When is the Native going to weigh in on the “gentrification” debate centering on Downtown?
I did, in my first column on October 27, 2011. My opinion hasn’t shifted much since. Some vocal critics—those who believe that the ongoing neighborhood changes are generally a bad thing—seem to rely on short-term memories to prove their point. They would have us believe that Downtown (including the area surrounding the Huntridge Theater) was always a refuge for those they paint as disenfranchised.
Speaking from experience stretching back to when the Huntridge was a first-run movie theater, that simply isn’t true.
The area of Charleston Boulevard and Maryland Parkway was a hub of commerce and activity: Mahoney’s Drum Shop, Samon’s Home Improvement, a Safeway grocer, Terina’s Pizza, Farm Basket, Denny’s, Charleston Outlet, Page After Page Comics, the Swiss Cafe, and yes, the Huntridge Theater. The list goes on and can be fleshed out by folks whose memories reach further. While commerce certainly happens near there now, the numerous closed and dilapidated storefronts do more to hurt it than help it.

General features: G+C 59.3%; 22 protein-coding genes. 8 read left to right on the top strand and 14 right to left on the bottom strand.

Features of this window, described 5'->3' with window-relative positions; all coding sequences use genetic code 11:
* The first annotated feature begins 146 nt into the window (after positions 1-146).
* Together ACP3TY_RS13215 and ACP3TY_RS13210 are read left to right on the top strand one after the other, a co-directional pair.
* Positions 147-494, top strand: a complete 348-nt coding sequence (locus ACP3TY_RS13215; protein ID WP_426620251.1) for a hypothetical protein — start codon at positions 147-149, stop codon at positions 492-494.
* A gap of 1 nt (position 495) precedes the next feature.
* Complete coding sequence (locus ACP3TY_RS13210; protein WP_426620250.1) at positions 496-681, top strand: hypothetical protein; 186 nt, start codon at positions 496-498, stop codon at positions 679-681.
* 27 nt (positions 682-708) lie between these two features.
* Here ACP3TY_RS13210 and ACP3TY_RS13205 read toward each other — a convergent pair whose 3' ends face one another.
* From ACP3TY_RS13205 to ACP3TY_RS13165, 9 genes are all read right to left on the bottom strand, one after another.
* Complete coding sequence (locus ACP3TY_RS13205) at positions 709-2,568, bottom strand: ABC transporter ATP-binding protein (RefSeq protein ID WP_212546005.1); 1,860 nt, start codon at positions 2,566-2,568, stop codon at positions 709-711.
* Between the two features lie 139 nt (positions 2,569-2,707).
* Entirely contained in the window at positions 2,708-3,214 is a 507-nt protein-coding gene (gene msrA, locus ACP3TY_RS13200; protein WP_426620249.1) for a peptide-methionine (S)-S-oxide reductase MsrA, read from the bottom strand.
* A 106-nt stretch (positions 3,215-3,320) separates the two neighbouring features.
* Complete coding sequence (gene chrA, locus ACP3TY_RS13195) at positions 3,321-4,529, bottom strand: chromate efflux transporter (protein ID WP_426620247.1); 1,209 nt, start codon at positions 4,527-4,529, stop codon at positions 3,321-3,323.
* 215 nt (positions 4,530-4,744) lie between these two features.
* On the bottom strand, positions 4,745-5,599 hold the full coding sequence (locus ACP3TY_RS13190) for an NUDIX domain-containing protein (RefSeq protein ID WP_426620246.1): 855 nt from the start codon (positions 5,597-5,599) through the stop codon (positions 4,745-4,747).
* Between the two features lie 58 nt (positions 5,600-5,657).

There are fears that some of what is happening on East Fremont (“The $15 Beer Effect”) will spread to the Huntridge ‘hood. While I understand the concern, I doubt it. As East Fremont evolves, it naturally adapts to a growing tourist trade that’s ever more willing to cross the Boulevard from the Experience. Thus, East Fremont becomes our Bourbon Street (just as Oscar wanted!); that likely won’t happen beyond the corridor. Blame geography and human laziness. I’ve spent much time in my favorite hang in downtown San Diego’s East Village surrounded by nothing but locals, the tourist-friendly Gaslamp a “daunting” 15-minute walk away.
Make no mistake: The millions being invested into East Fremont are spurring changes all over Downtown, and not all are what we may have imagined (or wanted) 20 years ago when dreaming of revitalization over lunch at the Enigma Cafe. That East Fremont is being discovered by tourists only encourages the rest of Downtown to carve out authentic and diversified locals-mostly niches where the highbrow and lowbrow, the ethnic and the nostalgic, comfortably rub against one another. (Main Street between Oakey and Charleston is a good example. Tattoo shops, galleries, restaurants, auto repair, an upstart bar, and both vintage and new furniture, clothing and housewares all reside there.) And while it will be a long haul between now and then, I can’t see how a 69-year-old neighborhood theater, revitalized and featuring diverse cultural programming, can hurt.